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Quarantine has been a productive time even for a hyper-prolific artist like The Weeknd, who today dropped another new video — of the Lil Uzi Vert remix of his hit “Heartless” — and remix — a Diplo-helmed Major Lazer retake of his other smash from the fall “Blinding Lights.”

Since the drop of his latest album “After Hours” — which has been the No. 1 album in the U.S. for three consecutive weeks — The Weeknd has dropped three bonus tracks (which are on the deluxe version of the album), six alternate versions of songs from the album, and we’ve honestly lost track of how many videos.

To be honest, ever since the woman tore his head off in the “In Your Eyes” video, we’ve kind of lost track of the evolving plot around the “After Hours” videos, which center around The Weeknd’s character having a dark night of the soul in Las Vegas — although the word “Intermission” appears several times in the new video, so maybe it’s not really advancing the plot.

The Weeknd explained the concept behind the video in one of two Variety cover story articles, which published last week. (Read the main cover story here.)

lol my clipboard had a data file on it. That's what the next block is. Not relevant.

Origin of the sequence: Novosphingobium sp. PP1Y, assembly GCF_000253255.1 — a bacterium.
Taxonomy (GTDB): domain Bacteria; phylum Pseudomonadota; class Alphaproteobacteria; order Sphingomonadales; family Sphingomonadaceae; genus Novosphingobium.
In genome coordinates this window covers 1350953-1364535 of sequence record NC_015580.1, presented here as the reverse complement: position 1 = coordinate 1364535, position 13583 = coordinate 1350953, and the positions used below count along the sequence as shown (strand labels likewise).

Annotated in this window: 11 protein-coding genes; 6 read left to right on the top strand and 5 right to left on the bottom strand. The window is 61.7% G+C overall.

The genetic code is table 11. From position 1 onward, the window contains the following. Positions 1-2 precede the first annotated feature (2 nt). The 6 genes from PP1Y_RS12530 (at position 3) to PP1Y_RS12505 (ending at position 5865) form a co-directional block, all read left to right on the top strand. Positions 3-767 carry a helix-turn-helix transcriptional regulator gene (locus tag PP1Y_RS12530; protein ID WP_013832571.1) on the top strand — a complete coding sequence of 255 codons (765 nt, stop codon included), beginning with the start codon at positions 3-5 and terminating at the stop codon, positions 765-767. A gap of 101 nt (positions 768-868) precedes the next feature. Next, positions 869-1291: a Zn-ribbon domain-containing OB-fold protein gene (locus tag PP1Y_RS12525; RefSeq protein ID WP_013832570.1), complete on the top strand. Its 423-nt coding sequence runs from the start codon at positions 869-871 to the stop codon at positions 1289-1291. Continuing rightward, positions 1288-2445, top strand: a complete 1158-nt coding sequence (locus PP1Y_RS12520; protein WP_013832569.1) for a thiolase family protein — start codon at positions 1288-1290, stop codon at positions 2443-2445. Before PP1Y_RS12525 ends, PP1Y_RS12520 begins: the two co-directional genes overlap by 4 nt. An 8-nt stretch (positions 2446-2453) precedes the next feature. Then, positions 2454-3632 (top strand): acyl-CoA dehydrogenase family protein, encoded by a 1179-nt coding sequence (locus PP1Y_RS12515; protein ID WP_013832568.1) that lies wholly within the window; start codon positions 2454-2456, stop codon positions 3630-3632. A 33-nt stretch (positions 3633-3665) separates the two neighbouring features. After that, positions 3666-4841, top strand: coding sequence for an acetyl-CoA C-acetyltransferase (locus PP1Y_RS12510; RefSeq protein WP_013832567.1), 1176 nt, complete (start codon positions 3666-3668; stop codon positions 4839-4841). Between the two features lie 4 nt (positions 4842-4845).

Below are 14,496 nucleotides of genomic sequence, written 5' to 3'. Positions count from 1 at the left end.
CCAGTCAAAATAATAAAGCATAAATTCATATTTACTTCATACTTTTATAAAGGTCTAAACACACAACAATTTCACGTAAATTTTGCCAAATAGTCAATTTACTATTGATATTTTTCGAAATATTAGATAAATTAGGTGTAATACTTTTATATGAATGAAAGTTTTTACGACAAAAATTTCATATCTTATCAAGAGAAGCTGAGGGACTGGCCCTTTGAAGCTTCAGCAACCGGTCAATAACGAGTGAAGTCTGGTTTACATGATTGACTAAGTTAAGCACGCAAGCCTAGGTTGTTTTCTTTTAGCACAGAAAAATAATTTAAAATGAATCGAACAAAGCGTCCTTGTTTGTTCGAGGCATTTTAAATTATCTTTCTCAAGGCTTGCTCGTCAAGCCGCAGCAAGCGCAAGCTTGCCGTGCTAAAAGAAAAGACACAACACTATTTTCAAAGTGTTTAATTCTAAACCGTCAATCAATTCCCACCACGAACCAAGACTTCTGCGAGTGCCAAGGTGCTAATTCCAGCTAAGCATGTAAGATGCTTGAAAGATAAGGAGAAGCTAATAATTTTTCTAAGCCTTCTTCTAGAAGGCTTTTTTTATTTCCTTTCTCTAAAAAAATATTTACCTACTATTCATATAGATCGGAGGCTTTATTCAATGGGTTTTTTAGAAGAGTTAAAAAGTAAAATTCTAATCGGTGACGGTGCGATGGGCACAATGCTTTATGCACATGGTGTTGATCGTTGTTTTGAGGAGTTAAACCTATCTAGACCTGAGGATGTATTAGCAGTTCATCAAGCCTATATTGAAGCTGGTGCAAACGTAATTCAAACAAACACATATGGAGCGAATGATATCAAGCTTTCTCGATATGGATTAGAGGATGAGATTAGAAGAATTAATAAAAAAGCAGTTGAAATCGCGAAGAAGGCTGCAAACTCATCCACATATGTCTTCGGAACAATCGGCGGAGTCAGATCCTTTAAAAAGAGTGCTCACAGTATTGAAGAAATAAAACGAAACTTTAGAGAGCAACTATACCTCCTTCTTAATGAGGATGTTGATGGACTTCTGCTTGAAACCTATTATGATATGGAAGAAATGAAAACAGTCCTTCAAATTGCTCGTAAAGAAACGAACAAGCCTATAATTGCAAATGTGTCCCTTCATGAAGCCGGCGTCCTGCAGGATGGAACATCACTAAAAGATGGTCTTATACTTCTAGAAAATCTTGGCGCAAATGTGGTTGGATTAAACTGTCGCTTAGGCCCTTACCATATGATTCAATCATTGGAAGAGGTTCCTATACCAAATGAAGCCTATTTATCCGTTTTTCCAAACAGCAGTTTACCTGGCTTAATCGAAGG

“It’s just a story that we’re telling from the beginning of the “Heartless” video and continuing through [“Blinding Lights,” “After Hours,” “In Your Eyes” and “Until I Bleed Out“] and [his appearances on] Jimmy Kimmel and Stephen Colbert. This character is having a really bad night — all these videos are taking place in one night — and you can come with own interpretation of what it is,” he says. “You’re watching these goofy guys all f—ed up and drunk and it’s like the quintessential Vegas trip, very “Mask” inspired, falling over and laughing. But then it gets really dark and “Oh sh–, this is not fun,” y’know? There’s a breakdown moment in “Heartless” where I realize what’s going on, and that’s when you know you’re watching a Weeknd visual. And “Blinding Lights” gets animated but again, not fun, and then we kind of blurred reality with fiction with the Jimmy Kimmel performance. And then I was like, “How do I make this night even worse?,” so [in the “After Hours” short film] we have this guy go through a complete breakdown, which looks like a possession — I’m being dragged by an invisible force through the subway. Is he possessed, or is he just broken? Is he imagining it? My perspective as a viewer is that it’s actually happening to him, but to a third person watching it’s just some guy going crazy. I don’t like to explain too much.